A Queens man was sentenced Friday in Manhattan to 5 years in prison for a plot to blow up synagogues -- the first successful prosecution under New York State anti-terror laws passed in the wake of the Sept. 11, 2001, attacks.
Mohamed Mamdouh, 22, and co-defendant Ahmed Ferhani, 28, were caught in a controversial NYPD sting in 2011. Defense lawyers had claimed that an undercover agent played an outsized role in encouraging the plot, and the FBI -- which typically prosecutes terrorism -- stayed away from the case.
Ferhani, portrayed as the mastermind, pleaded guilty in state court in December and was sentenced to 10 years.
District Attorney Cyrus Vance's office claimed at the time that Ferhani was the first conviction under the state terror laws, but records reviewed Friday indicated that Mamdouh entered an unannounced guilty plea in February 2012 that made him the first.
Prosecutors declined to comment on whether Mamdouh secretly cooperated against Ferhani. At the sentencing, prosecutor Gary Galperin told Judge Michael Obus that Mamdouh deserved a lower sentence because he never would have acted without Ferhani's encouragement, and had expressed regret.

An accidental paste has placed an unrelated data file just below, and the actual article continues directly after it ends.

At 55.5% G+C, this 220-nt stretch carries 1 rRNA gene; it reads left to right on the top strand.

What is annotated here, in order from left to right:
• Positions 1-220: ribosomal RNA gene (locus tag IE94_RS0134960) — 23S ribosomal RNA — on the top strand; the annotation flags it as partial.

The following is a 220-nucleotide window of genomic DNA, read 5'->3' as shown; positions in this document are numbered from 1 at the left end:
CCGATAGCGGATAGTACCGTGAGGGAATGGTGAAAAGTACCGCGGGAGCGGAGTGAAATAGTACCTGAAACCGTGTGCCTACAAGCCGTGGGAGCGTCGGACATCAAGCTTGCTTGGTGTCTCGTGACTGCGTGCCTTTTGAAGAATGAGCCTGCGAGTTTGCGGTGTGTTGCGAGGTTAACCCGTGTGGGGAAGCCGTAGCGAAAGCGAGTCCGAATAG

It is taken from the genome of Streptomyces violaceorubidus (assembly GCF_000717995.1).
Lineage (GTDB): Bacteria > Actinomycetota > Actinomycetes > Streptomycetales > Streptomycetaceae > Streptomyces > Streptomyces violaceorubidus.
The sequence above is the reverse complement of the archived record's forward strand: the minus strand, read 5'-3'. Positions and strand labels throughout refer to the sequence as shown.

Mamdouh did not speak. His lawyer, Aaron Mysliwiec, told Obus that Mamdouh "didn't have hatred in his heart" and that "at a low point in his life he made a terrible mistake."
Mamdouh, a Moroccan immigrant, and Ferhani, an Algerian native, were arrested in May 2011 after an eight-month undercover operation. They were charged with agreeing to attack a synagogue and purchasing weapons to help carry out the attack.
Ferhani claimed the undercover NYPD agent played on emotional and financial dependencies to encourage him.
Obus said the five-year sentence on conspiracy and weapons charges will run concurrently with a 3 1/2-year sentence Mamdouh is serving on a Queens burglary conviction.